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Donald Trump’s Presidency and False Prophecy

A guest editorial by Christian historian William De Arteaga. Readers are invited to respond by including respectful comments on the article page.

 

Recently, the Mark Galli’s op-ed piece in Christianity Today created uproar among Evangelical Christians.[1] He asserted that President Trump should be removed from office for his lack of moral character. Many Christians were offended, but many others affirmed his view as theirs. It seems clear that most Evangelicals understand that Trump is a deeply flawed and a personally immoral person. The divide then is between those who find this to be disqualifying for the office of President, as the Rev. Galli, and those to whom Trump’s immorality is lamentable, but not important as President. This latter group strongly believes that Trump has been called by God to be President in spite of his character flaws. For his defense, the “Forever Trump” Christians cite his pro-family and pro-Christian tilt in the White House, and especially his court nominations, Supreme Court and lower courts, and his across-the-board support of Israel as indicators that this is true.

When criticism is given about Trump’s behavior, as in his shameless boasting,[2] lying or insulting tweets, the Forever Trumpers often cite that biblical heroes, men and women called by God, were often imperfect, or had some deep areas of immorality. For instance, Samson could not resist pagan women and destroyed the fullness of his ministry with this sin but still carried out much of God’s call on his life.

To be transparent, I side with the Rev. Galli’s opinion.[3] Galli commented the following week that the mass of email and letters disagreeing with his op-ed followed this line of thought, and refused to argue or discuss the specifics of Trump’s immoral or arbitrary acts.[4] Like Galli, I too have found that the Forever Trumpers most often do not bother to defend Trump’s action or irrational tweets, but rather cite the biblical injection, “do no touch my anointed” (1 Chr 16:18).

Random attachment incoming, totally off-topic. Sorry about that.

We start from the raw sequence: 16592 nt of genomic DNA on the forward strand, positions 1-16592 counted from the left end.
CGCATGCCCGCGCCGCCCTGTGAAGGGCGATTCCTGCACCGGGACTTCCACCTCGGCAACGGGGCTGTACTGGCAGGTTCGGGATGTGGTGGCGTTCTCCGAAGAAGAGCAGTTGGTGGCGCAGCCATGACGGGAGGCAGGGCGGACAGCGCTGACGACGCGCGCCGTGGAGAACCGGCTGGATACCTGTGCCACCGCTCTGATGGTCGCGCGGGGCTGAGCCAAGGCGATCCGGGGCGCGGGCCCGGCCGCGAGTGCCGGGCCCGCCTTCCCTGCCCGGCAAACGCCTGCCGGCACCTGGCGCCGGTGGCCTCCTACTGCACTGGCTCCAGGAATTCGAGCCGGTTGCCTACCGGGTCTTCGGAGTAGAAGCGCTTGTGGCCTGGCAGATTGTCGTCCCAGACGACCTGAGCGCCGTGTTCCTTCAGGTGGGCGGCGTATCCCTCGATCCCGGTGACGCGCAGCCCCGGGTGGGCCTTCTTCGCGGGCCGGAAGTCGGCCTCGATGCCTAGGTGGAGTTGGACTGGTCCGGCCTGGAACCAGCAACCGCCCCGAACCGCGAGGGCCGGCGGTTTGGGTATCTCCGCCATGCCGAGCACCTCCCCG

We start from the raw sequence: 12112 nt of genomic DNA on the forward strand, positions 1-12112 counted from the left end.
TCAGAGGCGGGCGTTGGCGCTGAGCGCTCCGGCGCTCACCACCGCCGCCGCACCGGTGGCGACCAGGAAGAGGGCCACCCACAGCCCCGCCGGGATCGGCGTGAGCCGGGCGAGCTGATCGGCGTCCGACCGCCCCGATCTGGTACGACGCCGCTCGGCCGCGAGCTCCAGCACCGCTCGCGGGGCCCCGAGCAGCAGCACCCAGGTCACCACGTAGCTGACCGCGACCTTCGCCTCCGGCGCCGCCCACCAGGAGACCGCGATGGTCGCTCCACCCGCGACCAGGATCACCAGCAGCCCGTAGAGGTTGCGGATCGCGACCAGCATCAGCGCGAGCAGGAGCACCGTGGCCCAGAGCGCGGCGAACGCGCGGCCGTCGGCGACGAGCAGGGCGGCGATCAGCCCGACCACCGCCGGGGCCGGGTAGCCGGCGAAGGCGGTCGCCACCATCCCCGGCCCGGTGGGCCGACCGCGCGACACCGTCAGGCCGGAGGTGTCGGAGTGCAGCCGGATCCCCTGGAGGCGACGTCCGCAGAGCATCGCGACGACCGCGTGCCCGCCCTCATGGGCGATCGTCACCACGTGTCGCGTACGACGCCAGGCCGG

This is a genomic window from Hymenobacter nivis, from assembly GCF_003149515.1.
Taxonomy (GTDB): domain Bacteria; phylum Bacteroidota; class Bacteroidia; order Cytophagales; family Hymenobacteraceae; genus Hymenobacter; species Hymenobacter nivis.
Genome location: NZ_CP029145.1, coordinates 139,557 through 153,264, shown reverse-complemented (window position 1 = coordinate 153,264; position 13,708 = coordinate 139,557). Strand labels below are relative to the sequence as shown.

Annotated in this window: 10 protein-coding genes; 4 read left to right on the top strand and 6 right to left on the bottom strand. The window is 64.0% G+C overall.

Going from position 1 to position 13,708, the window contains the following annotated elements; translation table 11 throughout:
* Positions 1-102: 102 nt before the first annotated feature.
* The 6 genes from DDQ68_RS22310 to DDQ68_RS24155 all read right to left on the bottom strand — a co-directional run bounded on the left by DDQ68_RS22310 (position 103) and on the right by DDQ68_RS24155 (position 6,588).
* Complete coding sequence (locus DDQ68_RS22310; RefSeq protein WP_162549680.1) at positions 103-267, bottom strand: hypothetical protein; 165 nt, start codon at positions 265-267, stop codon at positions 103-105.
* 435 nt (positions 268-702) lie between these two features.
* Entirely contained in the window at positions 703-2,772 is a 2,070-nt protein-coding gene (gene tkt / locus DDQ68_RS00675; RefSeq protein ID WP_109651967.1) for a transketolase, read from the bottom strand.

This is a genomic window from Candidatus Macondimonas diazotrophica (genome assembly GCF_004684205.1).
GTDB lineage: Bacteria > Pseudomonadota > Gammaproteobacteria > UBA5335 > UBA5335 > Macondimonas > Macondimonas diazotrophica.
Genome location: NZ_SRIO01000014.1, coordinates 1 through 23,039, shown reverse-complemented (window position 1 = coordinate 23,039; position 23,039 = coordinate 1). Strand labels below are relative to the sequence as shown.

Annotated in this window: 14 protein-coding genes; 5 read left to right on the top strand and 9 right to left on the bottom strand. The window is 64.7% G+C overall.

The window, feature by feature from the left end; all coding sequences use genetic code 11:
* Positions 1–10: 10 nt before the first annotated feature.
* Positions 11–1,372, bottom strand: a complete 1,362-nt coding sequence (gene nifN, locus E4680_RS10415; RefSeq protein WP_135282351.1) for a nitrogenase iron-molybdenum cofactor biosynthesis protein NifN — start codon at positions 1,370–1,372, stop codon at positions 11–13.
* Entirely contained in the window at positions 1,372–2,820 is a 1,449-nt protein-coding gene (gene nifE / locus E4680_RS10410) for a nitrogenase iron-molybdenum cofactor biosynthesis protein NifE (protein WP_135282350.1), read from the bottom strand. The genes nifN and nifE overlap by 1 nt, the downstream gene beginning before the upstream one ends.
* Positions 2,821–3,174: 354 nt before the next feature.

The acceptance of this disjunction between Trump’s personal morality and intemperate, rude, uncharitable tweets, etc. and his support by most white Evangelical Christians[5] is due in part to a series of prophecies, by a previously unknown prophet, Mark Taylor, which were assisted by Mary Colbert, an influential Christian writer and editor. This prophetic message and a belief that Trump was especially called out by God has been reinforced among Charismatic Christians by Mr. Steve Strang, CEO and President of Strang Communications, which publishes charismatic books and the influential Charisma magazine.[6]

Paul encouraged prophecy in New Testament Church and recommend it to Christians as the most important gift of the Spirit.

In this essay I want to look the issue of prophecy, especially the discernment of prophecy from biblical viewpoint and from the expedience of the Church over the ages. I will be taking into account various instances of false prophecy that have cropped up throughout Church history. Were the prophecies that propelled Trump to the Presidency true prophetic messages from God, or false prophecies to divide and undermine the moral standing of the Evangelical and Charismatic community, or something in between?

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Category: Living the Faith, Winter 2020

About the Author: William L. De Arteaga, Ph.D., is known internationally as a Christian historian and expert on revivals and the rebirth and renewal of the Christian healing movement. His major works include, Quenching the Spirit (Creation House, 1992, 1996), Forgotten Power: The Significance of the Lord’s Supper in Revival (Zondervan, 2002), and Agnes Sanford and Her Companions: The Assault on Cessationism and the Coming of the Charismatic Renewal (Wipf & Stock, 2015). Bill pastored two Hispanic Anglican congregations in the Marietta, Georgia area, and is semi-retired. He and his wife Carolyn continue in their healing, teaching and writing ministries. He is the state chaplain of the Order of St. Luke, encouraging the ministry of healing in all Christian denominations. Facebook AnglicalPentecostal.blogspot.com

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